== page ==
With an influx of female parliamentarians of childbearing age, refreshed attention is being placed on the lack of parental leave and 'largely inadequate' childcare services on Parliament Hill. Some MPs who are making history by starting families while in office say now's the time for change, both for them, and generations of women to come.
Minister of Families, Children and Social Development Jean-Yves Duclos says that changes to the Employment Insurance program, first announced as part of in the 2017 federal budget, will be coming into effect in less than a month.
Canadian moms and dads will soon be able to choose an extended 18-month parental leave thanks to billions of dollars earmarked for child care in the federal budget. But advocates say that not every family stands to benefit from the changes.
A new study says the Liberal government should rethink federal parental benefits and overhaul a system that leaves out too many families and women, while ditching the idea of dedicated time off for new dads.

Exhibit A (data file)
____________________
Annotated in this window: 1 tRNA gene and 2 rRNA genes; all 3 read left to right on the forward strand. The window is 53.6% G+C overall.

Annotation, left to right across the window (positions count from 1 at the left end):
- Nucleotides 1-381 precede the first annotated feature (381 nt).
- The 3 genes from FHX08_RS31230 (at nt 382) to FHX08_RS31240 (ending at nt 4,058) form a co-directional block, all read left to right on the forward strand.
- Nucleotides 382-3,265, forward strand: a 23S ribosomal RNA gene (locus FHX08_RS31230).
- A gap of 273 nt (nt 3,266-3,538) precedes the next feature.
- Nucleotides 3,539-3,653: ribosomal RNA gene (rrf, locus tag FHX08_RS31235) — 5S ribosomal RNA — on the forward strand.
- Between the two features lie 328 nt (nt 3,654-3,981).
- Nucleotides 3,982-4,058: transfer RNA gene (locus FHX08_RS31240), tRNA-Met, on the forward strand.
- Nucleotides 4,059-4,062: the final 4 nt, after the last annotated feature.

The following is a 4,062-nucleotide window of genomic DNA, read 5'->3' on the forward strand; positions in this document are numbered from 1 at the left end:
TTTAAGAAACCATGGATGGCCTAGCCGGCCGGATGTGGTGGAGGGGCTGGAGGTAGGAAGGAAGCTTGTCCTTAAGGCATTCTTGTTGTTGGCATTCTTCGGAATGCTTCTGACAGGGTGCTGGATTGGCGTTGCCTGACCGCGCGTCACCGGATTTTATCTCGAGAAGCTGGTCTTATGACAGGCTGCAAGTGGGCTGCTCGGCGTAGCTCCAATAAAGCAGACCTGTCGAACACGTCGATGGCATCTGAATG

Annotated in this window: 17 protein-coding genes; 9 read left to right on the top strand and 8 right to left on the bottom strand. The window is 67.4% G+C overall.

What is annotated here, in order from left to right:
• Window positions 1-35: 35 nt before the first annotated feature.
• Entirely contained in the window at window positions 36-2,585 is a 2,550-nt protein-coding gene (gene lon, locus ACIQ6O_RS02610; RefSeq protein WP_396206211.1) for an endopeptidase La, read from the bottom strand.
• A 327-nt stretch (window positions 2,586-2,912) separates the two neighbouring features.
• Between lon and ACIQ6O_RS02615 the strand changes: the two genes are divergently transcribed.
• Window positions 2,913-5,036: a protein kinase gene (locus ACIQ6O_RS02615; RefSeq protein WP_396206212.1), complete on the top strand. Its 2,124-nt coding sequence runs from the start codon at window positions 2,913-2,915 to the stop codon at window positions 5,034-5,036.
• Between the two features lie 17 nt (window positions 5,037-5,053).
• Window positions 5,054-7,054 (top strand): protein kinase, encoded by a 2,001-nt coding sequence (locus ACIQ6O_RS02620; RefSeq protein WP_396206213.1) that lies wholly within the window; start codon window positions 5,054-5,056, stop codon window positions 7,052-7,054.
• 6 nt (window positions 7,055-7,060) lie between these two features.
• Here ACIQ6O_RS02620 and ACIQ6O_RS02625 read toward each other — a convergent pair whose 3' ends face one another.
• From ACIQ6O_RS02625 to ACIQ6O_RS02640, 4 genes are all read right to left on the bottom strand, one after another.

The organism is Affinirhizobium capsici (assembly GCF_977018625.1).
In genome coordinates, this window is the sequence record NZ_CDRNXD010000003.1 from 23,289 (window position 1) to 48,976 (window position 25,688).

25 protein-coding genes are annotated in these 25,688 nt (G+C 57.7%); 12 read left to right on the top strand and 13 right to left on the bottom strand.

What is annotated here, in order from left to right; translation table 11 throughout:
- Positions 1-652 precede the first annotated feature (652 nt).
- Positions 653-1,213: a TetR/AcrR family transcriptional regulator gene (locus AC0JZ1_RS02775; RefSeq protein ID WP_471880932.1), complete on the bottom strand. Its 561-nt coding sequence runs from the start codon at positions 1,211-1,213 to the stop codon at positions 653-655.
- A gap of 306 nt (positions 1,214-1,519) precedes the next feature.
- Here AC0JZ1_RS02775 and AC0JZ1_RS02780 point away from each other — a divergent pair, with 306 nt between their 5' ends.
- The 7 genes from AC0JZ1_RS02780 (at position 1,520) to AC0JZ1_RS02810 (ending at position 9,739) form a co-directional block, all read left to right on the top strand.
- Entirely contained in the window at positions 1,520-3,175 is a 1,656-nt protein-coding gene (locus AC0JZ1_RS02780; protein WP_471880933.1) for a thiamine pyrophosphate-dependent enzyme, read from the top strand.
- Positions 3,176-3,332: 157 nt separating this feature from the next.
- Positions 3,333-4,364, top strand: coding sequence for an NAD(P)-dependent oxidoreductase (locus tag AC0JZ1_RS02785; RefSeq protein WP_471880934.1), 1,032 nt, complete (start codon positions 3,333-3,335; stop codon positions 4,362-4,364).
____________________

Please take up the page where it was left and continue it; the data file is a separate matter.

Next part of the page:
The federal minister in charge of employment insurance says he wants to hear from Canadians before making any changes to benefits that could have far-reaching implications for new parents and those caring for an ailing loved one.
New research shows Canada's parental leave program leaves out two-fifths of mothers, many of them low-income, and points to a stark divide between families that are "parental-leave-rich" and "parental-leave-poor" -- just as the Liberals prepare to enhance the program.
A group of Canadian women has started a petition demanding to know when the federal Liberals are planning to follow through on their election campaign promise to increase parental leave in Canada from 12 months to 18 months.